Child Visitation in New York
A number of factors come into play when considering issues pertaining to child custody and visitation in New York. First and foremost, when it comes to addressing child custody and visitation in New York, a court must utilize the best interests of a child standard.
The best interest of a child standard requires the Queens Family Court to close examine the unique facts and circumstances of a case when making determinations regarding child custody and visitation. These factors can include the overall emotional, physical, and mental health of the parties. The court is also likely to consider which parent historically provided primary care for a child. In addition, the court may examine the living situation of the parents. In other words, the court will examine the living situation of both the residence where the child primarily will live as well as the residence where visitation will be exercised.
Even if the parents reach an agreement regarding custody and visitation, the best interests of a child standard still comes into play. While there is a presumption that parents make decisions in the best interests of a child, that is not always the case. In the heat of a moment in the midst of a divorce case, parents may make decisions that really do not serve the best interests of a child or children. For example, time and again children are used as something like pawns in their parents’ divorce case.
Parenting Time in the 21st Century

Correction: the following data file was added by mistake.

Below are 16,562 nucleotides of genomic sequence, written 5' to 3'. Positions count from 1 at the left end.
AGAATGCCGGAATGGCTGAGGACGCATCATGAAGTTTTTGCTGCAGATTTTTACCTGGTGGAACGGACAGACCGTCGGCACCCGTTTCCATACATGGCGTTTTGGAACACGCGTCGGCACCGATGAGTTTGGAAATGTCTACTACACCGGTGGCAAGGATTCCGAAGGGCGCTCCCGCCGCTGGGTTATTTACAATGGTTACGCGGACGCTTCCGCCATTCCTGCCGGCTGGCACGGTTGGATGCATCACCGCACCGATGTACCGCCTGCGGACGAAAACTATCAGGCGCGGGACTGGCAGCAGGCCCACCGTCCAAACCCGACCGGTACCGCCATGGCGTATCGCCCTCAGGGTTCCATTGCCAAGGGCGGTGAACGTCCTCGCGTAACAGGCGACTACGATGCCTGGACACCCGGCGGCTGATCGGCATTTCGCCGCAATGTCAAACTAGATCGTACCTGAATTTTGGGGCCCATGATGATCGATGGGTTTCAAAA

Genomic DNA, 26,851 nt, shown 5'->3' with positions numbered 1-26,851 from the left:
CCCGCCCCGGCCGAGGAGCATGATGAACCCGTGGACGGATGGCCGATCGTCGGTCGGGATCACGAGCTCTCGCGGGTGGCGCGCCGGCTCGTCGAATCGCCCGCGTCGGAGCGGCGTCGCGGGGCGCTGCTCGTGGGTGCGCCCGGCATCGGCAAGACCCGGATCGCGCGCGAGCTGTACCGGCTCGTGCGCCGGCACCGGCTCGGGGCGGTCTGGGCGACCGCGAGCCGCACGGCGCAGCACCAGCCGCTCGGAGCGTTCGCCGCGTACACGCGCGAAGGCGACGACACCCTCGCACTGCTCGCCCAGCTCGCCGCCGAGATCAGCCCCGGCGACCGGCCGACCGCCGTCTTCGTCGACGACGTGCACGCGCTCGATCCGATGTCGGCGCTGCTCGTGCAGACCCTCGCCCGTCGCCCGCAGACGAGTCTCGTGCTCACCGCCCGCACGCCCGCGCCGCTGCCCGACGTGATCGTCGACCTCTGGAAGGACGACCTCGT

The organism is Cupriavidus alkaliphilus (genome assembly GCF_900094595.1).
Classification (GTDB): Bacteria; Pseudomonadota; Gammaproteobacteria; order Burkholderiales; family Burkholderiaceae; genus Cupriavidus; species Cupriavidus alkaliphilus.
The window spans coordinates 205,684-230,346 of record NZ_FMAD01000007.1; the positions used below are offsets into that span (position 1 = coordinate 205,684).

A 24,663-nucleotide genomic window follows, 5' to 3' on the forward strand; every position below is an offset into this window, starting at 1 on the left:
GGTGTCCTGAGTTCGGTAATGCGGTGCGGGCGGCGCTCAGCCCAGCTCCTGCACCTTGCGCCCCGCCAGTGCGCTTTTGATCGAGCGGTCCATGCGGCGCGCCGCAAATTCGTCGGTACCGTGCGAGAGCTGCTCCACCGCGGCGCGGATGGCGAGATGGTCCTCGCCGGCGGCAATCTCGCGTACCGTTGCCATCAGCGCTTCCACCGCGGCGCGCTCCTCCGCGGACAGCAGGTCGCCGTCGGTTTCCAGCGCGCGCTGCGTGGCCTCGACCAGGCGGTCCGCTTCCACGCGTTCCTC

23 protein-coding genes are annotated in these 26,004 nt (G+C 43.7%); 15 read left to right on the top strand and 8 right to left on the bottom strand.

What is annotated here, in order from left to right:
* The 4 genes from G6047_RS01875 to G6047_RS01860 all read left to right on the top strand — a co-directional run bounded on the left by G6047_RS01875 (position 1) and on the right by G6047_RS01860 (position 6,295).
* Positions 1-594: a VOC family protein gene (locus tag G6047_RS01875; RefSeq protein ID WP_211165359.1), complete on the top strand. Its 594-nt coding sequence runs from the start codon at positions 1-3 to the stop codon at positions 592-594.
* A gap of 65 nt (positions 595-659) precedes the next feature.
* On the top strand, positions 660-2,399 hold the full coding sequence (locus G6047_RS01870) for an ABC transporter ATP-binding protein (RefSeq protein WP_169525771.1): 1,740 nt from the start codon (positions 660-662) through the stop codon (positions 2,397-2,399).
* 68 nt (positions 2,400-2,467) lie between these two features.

In considering visitation in New York, the focus is on the concept of parenting time. Parenting time is a movement away from the terminology and concept of visitation. Children and noncustodial parents should not be relegated to being mere visitors in each other’s lives.
Enforcing Visitation Order
Unfortunately, with shocking regularity, visitation orders in Queens and elsewhere in New York are not followed. One parent or another violates terms of an outstanding visitation order.
When it this happen, a parent can return to court to obtain an order to enforce a visitation order. For example, if the custodial parent fails to make the child available for visitation, the noncustodial parent can seek judicial intervention.
On the other hand, if the noncustodial parent fails to return a child at the proper time, according to the visitation schedule, the custodial parent can go to court. If a parent continues to violate the visitation order, a judge can impose serious sanctions. A court can change custody of a minor child if the custodial parent persistently interferes with visitation. A court can limit or suspend visitation if the noncustodial parent fails to follow the parameters of a visitation order.
There can be limited circumstances in which a court might order supervised visitation in a divorce or paternity case. For example, if the noncustodial parent is recovering from the abuse or addiction to mind altering substances, supervised visitation may be required by the court for a period of time.
Supervision can be provided in a number of different ways. A court appointed supervisor can be used. In the alternative, a family member can be designated to supervise.
Retain Queens Child Visitation Lawyers
Begin the process of retaining a lawyer by scheduling an initial consultation. There typically is no charge for an initial consultation with a Queens child visitation attorney.